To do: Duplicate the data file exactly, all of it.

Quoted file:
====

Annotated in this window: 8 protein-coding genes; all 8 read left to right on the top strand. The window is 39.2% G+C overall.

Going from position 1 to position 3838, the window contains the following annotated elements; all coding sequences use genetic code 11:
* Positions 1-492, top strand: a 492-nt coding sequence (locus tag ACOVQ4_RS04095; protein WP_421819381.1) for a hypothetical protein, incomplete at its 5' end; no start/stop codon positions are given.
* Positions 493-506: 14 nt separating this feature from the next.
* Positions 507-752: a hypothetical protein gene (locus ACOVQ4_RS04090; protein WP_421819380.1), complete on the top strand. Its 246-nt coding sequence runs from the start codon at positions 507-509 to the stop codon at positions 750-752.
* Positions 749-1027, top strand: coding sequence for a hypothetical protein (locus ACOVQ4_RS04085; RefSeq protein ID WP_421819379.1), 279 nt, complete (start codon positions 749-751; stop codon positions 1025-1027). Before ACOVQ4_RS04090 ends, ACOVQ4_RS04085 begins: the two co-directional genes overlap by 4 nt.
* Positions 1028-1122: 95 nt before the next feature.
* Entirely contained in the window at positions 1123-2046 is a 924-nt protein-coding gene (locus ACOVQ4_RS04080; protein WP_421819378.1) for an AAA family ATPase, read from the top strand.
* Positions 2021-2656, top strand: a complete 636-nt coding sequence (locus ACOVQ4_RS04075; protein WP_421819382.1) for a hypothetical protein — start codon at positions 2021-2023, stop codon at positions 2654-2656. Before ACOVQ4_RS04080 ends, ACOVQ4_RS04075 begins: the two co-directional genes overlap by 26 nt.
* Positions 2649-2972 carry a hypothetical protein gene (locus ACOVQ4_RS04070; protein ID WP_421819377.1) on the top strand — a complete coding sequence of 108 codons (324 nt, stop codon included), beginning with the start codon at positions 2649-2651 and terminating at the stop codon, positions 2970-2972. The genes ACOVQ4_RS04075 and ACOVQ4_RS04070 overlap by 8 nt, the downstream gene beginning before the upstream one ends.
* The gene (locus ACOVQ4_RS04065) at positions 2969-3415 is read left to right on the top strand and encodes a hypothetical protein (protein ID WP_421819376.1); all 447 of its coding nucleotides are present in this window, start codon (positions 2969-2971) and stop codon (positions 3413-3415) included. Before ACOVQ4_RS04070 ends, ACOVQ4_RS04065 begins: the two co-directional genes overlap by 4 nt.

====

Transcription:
Annotated in this window: 8 protein-coding genes; all 8 read left to right on the top strand. The window is 39.2% G+C overall.

Going from position 1 to position 3838, the window contains the following annotated elements; all coding sequences use genetic code 11:
* Positions 1-492, top strand: a 492-nt coding sequence (locus tag ACOVQ4_RS04095; protein WP_421819381.1) for a hypothetical protein, incomplete at its 5' end; no start/stop codon positions are given.
* Positions 493-506: 14 nt separating this feature from the next.
* Positions 507-752: a hypothetical protein gene (locus ACOVQ4_RS04090; protein WP_421819380.1), complete on the top strand. Its 246-nt coding sequence runs from the start codon at positions 507-509 to the stop codon at positions 750-752.
* Positions 749-1027, top strand: coding sequence for a hypothetical protein (locus ACOVQ4_RS04085; RefSeq protein ID WP_421819379.1), 279 nt, complete (start codon positions 749-751; stop codon positions 1025-1027). Before ACOVQ4_RS04090 ends, ACOVQ4_RS04085 begins: the two co-directional genes overlap by 4 nt.
* Positions 1028-1122: 95 nt before the next feature.
* Entirely contained in the window at positions 1123-2046 is a 924-nt protein-coding gene (locus ACOVQ4_RS04080; protein WP_421819378.1) for an AAA family ATPase, read from the top strand.
* Positions 2021-2656, top strand: a complete 636-nt coding sequence (locus ACOVQ4_RS04075; protein WP_421819382.1) for a hypothetical protein — start codon at positions 2021-2023, stop codon at positions 2654-2656. Before ACOVQ4_RS04080 ends, ACOVQ4_RS04075 begins: the two co-directional genes overlap by 26 nt.
* Positions 2649-2972 carry a hypothetical protein gene (locus ACOVQ4_RS04070; protein ID WP_421819377.1) on the top strand — a complete coding sequence of 108 codons (324 nt, stop codon included), beginning with the start codon at positions 2649-2651 and terminating at the stop codon, positions 2970-2972. The genes ACOVQ4_RS04075 and ACOVQ4_RS04070 overlap by 8 nt, the downstream gene beginning before the upstream one ends.
* The gene (locus ACOVQ4_RS04065) at positions 2969-3415 is read left to right on the top strand and encodes a hypothetical protein (protein ID WP_421819376.1); all 447 of its coding nucleotides are present in this window, start codon (positions 2969-2971) and stop codon (positions 3413-3415) included. Before ACOVQ4_RS04070 ends, ACOVQ4_RS04065 begins: the two co-directional genes overlap by 4 nt.